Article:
Tezos’ sixth upgrade Florence went live at block number 1,466,369 on Tuesday, May 11th. With this, the Tezos blockchain has been upgraded sixth times in just two years.
TQ Tezos, a Tezos-development studio that builds Tezos-based solutions, announced the news in a blog post on Tuesday, May 11th. According to the announcement, the Florence upgrade has brought further improvement to gas optimization, doubling the maximum size of smart contracts, intuitive smart contract development, and reliable amendment process.
As Crypto Economy reported, on February 13th, the Tezos Blockchain network underwent its 5th upgrade called Edo. The Edo upgrade brought improvements to performance and gas consumption, the addition of the Adoption Period to the upgrade process, tickets, and Sapling.
Merely 3 months after this milestone, the Tezos network has adopted its sixth upgrade, named Florence after the iconic city in Italy. According to a joint announcement by Nomadic Labs, Marigold, DaiLambda, and Tarides, the teams that built the Florence upgrade, Florence includes several bug fixes and small improvements, and substantive changes that include the Depth First Execution Order, increased maximum size of smart contracts, gas optimization, and the removal of test chain.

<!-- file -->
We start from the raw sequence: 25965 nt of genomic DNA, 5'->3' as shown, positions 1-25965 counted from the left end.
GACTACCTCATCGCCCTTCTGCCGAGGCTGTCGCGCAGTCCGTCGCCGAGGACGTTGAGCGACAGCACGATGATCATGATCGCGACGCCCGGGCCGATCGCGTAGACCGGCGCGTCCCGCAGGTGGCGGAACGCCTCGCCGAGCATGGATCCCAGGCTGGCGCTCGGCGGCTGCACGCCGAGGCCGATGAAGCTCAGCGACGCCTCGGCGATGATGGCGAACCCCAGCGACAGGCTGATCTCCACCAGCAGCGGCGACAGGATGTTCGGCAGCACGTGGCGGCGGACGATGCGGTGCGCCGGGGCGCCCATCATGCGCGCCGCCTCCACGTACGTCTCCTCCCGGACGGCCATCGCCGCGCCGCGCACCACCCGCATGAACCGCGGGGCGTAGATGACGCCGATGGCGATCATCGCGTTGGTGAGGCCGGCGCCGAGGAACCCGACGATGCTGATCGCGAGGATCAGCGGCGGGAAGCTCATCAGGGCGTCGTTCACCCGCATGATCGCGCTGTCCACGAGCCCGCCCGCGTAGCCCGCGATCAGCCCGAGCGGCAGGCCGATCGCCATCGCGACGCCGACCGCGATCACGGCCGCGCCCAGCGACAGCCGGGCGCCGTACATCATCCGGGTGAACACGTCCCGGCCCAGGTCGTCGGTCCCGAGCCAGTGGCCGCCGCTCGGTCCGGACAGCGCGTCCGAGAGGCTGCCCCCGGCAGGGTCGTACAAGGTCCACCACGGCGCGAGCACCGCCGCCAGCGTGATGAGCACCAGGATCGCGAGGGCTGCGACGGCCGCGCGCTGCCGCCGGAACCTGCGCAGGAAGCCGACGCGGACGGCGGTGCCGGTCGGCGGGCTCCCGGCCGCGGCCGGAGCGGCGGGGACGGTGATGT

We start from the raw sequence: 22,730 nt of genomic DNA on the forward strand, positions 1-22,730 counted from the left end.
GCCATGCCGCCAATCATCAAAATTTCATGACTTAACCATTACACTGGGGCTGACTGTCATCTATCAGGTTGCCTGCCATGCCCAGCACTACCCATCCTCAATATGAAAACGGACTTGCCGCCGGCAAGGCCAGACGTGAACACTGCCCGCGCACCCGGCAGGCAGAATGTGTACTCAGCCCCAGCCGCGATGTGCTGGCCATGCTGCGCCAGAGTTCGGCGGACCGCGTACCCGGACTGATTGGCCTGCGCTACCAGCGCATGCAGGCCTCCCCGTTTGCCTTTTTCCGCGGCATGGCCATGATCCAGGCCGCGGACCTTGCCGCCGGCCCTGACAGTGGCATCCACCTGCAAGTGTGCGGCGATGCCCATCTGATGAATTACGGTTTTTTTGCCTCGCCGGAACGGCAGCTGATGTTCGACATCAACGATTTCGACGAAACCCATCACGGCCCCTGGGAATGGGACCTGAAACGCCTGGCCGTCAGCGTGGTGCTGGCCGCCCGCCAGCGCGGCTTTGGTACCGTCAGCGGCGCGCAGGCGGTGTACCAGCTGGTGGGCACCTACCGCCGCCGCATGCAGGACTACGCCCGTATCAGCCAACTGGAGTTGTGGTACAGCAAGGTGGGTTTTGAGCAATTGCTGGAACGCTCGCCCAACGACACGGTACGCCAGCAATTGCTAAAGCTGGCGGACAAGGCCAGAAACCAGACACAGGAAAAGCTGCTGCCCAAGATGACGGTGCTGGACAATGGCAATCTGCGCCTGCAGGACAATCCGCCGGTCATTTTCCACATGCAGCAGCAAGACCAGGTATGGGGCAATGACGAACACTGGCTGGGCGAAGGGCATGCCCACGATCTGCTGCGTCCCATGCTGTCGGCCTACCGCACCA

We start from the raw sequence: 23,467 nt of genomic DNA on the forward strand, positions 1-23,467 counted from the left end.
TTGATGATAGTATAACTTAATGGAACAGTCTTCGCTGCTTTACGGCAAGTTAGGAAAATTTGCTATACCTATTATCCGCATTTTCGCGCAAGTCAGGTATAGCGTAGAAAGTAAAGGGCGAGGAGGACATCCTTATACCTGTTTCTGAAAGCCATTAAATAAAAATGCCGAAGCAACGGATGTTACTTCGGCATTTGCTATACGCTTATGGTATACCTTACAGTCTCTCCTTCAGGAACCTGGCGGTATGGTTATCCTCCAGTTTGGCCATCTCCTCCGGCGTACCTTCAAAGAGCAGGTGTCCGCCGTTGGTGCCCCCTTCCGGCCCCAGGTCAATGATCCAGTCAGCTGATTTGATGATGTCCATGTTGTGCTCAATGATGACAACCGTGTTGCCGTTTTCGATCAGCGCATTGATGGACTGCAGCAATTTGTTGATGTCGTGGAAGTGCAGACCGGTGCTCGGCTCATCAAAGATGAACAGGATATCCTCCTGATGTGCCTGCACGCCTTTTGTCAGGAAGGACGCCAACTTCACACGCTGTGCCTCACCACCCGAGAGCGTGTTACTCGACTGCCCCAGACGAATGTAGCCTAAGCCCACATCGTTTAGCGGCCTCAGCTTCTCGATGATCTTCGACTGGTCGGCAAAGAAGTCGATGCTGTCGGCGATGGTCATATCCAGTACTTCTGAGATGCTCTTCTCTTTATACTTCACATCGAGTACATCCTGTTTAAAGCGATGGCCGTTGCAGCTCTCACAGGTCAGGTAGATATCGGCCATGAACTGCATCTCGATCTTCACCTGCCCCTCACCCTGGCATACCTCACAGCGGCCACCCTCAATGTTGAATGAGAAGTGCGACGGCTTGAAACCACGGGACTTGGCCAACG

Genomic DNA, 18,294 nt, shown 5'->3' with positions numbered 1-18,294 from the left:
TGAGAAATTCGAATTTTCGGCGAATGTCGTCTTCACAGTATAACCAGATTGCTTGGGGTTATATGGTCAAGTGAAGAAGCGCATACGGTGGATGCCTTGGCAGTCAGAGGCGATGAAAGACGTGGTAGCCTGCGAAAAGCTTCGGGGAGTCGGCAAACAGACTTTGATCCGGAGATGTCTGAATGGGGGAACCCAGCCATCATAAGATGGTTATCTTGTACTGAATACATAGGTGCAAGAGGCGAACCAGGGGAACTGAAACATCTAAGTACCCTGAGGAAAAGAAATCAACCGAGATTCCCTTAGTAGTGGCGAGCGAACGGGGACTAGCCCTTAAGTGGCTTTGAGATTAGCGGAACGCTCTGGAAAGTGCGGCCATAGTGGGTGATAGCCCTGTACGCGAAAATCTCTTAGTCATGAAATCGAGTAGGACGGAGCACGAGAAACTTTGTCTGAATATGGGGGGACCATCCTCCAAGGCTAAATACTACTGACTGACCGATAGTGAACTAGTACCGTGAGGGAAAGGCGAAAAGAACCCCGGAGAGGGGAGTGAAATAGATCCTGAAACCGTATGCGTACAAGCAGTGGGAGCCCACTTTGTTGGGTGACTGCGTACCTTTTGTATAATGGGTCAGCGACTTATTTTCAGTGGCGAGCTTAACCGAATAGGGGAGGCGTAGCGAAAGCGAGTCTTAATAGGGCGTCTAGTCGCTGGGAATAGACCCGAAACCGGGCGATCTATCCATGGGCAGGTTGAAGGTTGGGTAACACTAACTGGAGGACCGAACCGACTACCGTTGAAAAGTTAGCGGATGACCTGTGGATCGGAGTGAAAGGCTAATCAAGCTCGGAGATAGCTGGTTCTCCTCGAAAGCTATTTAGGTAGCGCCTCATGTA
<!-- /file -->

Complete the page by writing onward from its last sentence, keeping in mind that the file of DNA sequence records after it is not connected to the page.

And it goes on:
Florence makes smart contract development easier and more intuitive as it has changed the applied order of inter-contract calls emitted by smart contracts to a depth-first execution order. The upgrade has doubled the maximum size of an operation from 16KB in EDO to 32KB. According to the teams, this improvement “doubles the maximum size of a smart contract, which may be relevant to developers with complex smart contract applications.”
The Florence upgrade has simplified the amendment protocol by removing the Test Chain feature in the economic protocol. The teams said that this Test Chain was in practice never used, unnecessarily complicated, and resulted in reliability issues.
The latest upgrade has brought further gas optimization on the Tezos blockchain. Gas consumption is calculated using saturation arithmetic, leading to significant speedups and efficiencies. The announcement reads:
“In Florence, running more complex smart contracts at lower costs is possible due to the gas optimizations that have taken place. Overall, the gas arithmetic is also sped up by a factor of ten, increasing the overall performance of a typical execution cycle of the Michelson interpreter in Florence by 35%. This allows for smart contracts with more complicated functionality to operate even more economically.”
The teams behind the upgrade also have plans to inject the next upgrade proposal called Granda in the next few weeks.
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